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Earth's Unique Continents

Roberta Rudnick | University of California, Santa Barbara

Abstract: Earth is the only planet in our solar system that has continents, which are a byproduct of 4.5 billion years of tectono-magmatic evolution. The continental crust is miniscule by mass (only 0.5 wt% of the bulk silicate Earth), but contains significant amounts (30-90%) of Earth’s total budget of highly incompatible elements, which include the heat-producing elements K, Th, and U. The continental crust, thus, figures prominently in geochemical mass balance in Earth. This talk will review the methods used to determine the continental crust composition and implications of this composition for how the crust formed and evolved. Comparison with other terrestrial planets in our solar system will be used to gain insights into why Earth’s evolution is unique.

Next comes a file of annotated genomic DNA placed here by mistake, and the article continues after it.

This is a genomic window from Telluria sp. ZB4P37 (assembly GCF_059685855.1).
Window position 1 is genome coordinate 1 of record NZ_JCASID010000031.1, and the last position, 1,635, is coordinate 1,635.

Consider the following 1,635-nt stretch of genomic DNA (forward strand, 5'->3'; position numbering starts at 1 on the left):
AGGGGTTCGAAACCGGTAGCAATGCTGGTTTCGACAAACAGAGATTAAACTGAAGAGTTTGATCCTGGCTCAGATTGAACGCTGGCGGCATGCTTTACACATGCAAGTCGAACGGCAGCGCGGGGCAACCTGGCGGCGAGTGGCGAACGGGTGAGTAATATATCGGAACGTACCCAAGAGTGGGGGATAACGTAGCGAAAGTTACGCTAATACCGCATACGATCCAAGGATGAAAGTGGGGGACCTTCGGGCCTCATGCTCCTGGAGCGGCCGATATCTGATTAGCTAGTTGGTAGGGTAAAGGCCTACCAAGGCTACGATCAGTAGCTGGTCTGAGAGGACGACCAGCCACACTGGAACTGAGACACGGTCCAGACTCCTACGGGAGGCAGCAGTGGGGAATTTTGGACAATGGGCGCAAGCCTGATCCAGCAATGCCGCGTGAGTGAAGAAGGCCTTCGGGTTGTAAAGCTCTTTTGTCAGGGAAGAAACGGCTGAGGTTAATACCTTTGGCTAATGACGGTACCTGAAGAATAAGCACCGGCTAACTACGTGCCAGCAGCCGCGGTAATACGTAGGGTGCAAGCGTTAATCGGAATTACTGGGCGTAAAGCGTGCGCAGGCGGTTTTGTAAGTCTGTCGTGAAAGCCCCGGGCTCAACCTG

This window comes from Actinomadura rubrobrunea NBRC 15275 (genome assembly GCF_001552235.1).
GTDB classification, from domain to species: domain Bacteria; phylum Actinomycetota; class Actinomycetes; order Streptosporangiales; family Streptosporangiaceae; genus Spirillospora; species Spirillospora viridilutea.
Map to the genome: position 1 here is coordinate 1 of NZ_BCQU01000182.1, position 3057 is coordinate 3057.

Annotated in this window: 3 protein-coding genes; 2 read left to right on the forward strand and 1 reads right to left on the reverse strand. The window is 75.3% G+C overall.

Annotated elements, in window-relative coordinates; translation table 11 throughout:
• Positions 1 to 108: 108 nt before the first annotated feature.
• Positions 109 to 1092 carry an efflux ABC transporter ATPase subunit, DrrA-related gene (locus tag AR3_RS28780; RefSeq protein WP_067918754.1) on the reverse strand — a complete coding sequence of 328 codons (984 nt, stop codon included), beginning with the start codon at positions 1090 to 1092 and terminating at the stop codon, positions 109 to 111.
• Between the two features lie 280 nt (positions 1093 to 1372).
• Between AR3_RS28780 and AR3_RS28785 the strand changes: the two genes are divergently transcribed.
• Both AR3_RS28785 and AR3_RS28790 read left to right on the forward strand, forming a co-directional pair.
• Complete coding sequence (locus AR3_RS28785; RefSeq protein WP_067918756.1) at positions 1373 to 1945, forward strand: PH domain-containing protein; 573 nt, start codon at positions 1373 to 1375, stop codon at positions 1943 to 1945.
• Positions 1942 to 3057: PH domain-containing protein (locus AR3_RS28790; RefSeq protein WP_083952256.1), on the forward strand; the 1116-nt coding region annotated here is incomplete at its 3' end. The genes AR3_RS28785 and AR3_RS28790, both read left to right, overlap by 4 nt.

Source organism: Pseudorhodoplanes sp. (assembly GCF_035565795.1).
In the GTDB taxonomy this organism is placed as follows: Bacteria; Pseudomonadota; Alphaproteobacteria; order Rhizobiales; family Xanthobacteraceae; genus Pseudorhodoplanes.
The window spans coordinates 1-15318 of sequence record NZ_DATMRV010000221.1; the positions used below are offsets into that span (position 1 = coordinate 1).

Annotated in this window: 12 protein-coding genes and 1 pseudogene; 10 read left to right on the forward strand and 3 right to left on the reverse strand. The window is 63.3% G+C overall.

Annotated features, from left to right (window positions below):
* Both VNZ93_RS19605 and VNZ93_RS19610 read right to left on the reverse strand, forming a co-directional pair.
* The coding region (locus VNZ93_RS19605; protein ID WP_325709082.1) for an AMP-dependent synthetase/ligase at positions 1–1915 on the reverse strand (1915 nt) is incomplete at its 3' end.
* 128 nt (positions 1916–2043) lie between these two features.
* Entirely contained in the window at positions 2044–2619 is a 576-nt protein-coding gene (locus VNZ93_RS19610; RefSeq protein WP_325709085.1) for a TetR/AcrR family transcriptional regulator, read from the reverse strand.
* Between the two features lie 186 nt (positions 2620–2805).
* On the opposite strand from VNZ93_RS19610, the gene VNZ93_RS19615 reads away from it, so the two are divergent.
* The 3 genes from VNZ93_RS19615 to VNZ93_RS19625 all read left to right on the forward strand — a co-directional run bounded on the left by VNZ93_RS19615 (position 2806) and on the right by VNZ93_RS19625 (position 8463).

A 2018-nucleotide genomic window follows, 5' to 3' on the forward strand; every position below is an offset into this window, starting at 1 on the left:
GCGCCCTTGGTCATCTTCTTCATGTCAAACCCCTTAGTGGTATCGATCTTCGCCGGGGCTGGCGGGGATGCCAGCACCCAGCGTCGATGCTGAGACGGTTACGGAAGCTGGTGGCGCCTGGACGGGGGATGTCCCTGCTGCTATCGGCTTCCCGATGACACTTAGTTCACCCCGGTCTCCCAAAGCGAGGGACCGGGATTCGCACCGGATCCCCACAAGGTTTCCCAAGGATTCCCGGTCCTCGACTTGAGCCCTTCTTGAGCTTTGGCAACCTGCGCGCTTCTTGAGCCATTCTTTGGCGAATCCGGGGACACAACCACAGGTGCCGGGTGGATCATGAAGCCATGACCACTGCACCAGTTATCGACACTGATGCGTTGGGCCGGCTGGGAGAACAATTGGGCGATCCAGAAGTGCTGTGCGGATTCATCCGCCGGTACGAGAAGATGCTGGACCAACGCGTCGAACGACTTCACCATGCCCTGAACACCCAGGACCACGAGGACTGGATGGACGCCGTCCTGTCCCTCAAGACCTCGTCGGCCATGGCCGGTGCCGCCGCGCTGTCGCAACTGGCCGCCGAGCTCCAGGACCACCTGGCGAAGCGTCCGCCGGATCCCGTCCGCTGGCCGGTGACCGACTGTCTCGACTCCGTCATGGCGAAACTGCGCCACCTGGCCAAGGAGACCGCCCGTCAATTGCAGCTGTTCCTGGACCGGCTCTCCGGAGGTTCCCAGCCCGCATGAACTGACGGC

Roberta L. Rudnick is a Distinguished Professor in the Department of Earth Science at the University of California, Santa Barbara. Prior to joining the UCSB faculty in 2016 she held Professorial appointments at the University of Maryland and at Harvard University. Dr. Rudnick received her Ph.D. from the Australian National University in 1988, after which she was an Alexander von Humboldt Fellow at the Max-Planck Institute for Chemistry in Mainz, West Germany, and a Research Fellow at the Research School of Earth Sciences at the Australian National University. Her research focuses on the origin and evolution of the continents, including the underlying mantle lithosphere, as well as lithium isotope geochemistry.